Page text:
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Arrow03 · 07/09/2020 06:47

Does the £67 for nursery take into account a scheme like Tax Free Childcare? That would save you 20%, which admittedly isn't going to make a huge difference, but might at least mean you aren't losing money!

Where I live, childminders are considerably cheaper than nursery so that might also be worth investigating.

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orangejuicer · 07/09/2020 06:50

It worked out cheaper for my DP to give up work and be a FT SAHD. YANBU to think it's ridiculous.

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Zarara · 07/09/2020 06:53

I think working is so much more than about the money and if you’re sharing the cost you’re not really working for zero financial benefit. In normal circumstances I would suggest taking a career break if you really don’t want to go back but we are entering a deep recession if you give up your job then you may find it really difficult to find another job. Also what happens if your DH loses his job?
Are you able to work part time? Are you going to be working from home going forward because you’ll save on train fares etc I think you really need to have a good think about it given the economical uncertainty.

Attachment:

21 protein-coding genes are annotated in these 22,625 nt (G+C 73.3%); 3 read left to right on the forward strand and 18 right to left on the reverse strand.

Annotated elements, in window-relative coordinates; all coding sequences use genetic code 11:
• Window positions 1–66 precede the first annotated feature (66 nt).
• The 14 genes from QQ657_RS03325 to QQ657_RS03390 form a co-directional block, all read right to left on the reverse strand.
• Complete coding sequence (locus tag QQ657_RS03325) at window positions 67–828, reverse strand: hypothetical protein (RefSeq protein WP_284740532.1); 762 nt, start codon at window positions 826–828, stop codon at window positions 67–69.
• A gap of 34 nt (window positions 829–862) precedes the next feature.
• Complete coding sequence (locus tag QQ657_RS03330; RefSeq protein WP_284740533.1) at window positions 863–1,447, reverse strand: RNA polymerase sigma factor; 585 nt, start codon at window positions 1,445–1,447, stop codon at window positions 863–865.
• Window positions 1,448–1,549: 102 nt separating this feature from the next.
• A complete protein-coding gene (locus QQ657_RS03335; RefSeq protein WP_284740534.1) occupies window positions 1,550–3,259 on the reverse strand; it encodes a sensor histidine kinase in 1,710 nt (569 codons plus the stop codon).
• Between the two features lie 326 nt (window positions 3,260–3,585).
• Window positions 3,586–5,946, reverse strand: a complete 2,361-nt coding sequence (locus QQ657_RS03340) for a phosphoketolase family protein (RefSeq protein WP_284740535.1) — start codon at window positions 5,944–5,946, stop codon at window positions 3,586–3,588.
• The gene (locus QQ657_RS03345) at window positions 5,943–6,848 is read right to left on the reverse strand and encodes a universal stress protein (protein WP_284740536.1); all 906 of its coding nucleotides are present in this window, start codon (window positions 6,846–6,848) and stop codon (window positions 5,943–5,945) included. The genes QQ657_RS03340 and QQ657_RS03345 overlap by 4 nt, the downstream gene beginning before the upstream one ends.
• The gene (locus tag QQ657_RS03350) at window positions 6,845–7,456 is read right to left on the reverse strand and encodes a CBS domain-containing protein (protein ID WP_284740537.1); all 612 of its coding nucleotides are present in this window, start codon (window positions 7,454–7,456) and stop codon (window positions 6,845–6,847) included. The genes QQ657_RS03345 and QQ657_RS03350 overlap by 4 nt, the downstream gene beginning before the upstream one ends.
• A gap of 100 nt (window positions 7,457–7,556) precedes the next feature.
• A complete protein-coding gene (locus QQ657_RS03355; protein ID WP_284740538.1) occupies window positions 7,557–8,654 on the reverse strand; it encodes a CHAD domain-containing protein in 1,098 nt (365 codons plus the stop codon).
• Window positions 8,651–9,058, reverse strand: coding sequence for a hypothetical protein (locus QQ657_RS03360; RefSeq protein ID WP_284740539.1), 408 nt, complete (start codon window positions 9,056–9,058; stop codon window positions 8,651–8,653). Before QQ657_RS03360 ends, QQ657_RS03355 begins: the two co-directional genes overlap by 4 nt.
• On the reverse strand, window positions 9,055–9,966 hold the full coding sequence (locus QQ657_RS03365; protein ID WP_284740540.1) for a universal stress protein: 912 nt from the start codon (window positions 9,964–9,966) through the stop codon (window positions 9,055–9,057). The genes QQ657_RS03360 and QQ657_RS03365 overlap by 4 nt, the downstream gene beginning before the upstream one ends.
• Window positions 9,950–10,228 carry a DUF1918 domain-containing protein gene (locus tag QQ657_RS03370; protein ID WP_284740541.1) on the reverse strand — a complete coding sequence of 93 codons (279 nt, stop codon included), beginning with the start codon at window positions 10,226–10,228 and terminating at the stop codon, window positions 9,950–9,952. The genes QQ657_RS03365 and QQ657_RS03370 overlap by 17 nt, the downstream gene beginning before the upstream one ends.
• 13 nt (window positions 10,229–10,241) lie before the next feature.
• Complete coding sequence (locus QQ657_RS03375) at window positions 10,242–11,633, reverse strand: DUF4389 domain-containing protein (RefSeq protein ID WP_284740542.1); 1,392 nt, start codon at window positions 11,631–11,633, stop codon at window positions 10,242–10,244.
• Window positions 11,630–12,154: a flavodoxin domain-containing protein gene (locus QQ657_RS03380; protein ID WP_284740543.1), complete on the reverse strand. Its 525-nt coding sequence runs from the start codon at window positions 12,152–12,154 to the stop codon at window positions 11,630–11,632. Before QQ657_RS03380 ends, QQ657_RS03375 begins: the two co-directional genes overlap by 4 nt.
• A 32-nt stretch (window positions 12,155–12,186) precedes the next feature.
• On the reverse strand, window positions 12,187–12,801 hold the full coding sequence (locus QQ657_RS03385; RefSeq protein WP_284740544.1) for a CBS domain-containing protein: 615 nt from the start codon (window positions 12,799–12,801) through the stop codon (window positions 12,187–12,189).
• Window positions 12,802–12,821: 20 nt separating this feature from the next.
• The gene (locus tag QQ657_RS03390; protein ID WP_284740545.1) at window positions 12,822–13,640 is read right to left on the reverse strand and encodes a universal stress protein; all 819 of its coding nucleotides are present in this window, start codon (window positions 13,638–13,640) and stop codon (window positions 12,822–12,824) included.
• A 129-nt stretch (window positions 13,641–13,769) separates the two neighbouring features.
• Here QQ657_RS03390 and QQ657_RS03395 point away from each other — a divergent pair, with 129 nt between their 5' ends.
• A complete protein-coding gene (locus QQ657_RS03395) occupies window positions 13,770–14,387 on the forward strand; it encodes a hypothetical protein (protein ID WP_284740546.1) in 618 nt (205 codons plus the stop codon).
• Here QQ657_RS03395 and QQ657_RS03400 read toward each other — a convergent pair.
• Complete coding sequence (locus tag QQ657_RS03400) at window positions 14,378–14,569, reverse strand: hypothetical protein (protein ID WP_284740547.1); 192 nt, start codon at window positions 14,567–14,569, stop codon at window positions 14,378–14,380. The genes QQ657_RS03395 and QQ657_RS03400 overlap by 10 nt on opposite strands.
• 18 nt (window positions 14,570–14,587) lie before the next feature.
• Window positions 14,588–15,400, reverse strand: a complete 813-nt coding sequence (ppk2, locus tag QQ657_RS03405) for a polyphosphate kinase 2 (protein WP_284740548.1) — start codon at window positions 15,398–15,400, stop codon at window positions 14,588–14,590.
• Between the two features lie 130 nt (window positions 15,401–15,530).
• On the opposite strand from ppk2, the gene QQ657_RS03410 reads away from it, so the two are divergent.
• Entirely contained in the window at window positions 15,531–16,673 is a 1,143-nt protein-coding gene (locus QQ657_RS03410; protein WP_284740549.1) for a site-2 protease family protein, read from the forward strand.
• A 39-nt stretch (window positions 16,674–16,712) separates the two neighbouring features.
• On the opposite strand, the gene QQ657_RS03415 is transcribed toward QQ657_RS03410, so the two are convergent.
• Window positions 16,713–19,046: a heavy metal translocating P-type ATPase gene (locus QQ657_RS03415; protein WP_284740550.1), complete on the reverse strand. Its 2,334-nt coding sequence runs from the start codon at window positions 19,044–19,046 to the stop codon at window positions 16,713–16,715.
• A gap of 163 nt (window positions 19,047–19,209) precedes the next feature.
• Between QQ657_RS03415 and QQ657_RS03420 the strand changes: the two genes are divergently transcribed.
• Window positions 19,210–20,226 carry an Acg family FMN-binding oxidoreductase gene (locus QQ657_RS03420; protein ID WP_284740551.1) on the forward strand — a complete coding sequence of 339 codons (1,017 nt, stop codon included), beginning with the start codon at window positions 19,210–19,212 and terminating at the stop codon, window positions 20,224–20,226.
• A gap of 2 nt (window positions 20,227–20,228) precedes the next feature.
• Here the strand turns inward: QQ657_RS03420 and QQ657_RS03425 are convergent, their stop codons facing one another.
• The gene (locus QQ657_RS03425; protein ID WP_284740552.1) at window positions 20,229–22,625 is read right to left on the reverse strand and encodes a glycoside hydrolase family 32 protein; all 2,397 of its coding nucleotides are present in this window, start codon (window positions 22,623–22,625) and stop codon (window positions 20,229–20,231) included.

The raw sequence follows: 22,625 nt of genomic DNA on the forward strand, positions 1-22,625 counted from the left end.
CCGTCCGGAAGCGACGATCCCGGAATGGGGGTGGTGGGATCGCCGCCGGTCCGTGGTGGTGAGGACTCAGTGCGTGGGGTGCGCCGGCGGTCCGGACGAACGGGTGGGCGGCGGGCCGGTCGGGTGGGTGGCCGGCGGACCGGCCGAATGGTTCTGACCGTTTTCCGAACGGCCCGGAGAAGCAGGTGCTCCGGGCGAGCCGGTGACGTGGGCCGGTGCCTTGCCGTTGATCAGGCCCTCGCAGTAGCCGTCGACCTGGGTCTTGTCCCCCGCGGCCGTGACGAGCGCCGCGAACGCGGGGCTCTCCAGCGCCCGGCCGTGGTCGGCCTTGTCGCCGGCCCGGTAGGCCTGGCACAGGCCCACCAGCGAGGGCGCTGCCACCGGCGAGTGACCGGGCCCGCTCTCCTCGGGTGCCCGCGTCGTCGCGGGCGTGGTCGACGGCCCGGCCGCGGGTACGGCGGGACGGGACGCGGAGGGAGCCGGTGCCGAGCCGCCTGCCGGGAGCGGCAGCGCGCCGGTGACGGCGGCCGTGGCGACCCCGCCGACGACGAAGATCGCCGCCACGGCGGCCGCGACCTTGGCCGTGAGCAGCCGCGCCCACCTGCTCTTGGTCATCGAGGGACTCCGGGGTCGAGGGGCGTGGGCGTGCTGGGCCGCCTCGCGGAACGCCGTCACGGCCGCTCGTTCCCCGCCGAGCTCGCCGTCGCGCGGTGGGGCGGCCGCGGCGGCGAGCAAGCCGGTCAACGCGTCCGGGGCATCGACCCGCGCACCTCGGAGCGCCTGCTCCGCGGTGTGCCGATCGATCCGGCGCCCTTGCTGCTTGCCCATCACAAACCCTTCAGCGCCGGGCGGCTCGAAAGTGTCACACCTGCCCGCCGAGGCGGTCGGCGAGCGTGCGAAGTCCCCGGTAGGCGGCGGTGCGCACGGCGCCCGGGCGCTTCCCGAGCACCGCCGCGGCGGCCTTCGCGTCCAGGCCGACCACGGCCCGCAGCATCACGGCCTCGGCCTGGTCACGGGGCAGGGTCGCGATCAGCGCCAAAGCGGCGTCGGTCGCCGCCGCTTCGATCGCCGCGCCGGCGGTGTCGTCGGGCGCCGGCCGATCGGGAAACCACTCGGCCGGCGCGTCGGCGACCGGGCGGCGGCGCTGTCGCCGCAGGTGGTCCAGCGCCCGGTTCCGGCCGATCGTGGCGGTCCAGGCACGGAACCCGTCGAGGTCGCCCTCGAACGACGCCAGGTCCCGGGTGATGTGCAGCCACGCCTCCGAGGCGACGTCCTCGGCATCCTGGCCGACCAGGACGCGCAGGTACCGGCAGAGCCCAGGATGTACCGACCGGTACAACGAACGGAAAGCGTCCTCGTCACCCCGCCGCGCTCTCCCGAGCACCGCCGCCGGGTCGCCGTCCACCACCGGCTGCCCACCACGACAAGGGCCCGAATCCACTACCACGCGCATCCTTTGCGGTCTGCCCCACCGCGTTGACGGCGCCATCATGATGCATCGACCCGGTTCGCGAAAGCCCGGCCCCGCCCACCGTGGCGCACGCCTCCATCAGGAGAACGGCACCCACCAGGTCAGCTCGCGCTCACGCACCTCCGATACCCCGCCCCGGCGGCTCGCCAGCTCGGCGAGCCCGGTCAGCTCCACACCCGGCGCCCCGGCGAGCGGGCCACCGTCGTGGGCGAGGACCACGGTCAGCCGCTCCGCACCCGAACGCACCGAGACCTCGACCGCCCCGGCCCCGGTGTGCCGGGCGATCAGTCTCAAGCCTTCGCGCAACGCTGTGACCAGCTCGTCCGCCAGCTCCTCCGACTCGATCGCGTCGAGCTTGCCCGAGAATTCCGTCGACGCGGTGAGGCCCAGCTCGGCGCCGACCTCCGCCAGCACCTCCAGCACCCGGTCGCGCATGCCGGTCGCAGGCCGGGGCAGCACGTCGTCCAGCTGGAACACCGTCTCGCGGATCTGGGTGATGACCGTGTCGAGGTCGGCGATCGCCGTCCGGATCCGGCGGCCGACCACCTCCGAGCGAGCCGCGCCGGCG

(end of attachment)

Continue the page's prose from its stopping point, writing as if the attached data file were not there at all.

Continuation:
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yikesanotherbooboo · 07/09/2020 06:54

My salary was swallowed up by childcare for years. I felt an obligation to work and it preserved my professional skills. It must be the case for a lot of families.?

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Camomila · 07/09/2020 06:55

I think DH has kept his childcare vouchers account open from work, not 100% sure how much we'd save but better than not saving anything!

I have found slightly cheaper nurserys but DS2 is only going to be 10m, so I want to send him to DS1s old nursery as I know/trust them, especially as visits/settling ins will be different atm. DS1s old, lovely key worker is now in the baby room which I find extra reassuring.

I have 2 months to decide anyway so it might all be moot due to coronavirus if cases go up lots etc.

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Flynn2019 · 07/09/2020 06:58

Not the case for myself but I do feel for the parents that need to pay for childcare. I have been very fortunate in that I have family that looks after my LO when me and husband are working but if I had to pay the prices for nursery I would probably either cut hours or not go back to work. I am not sure myself but a friend of mine used a childminder and I think this was a little bit cheaper.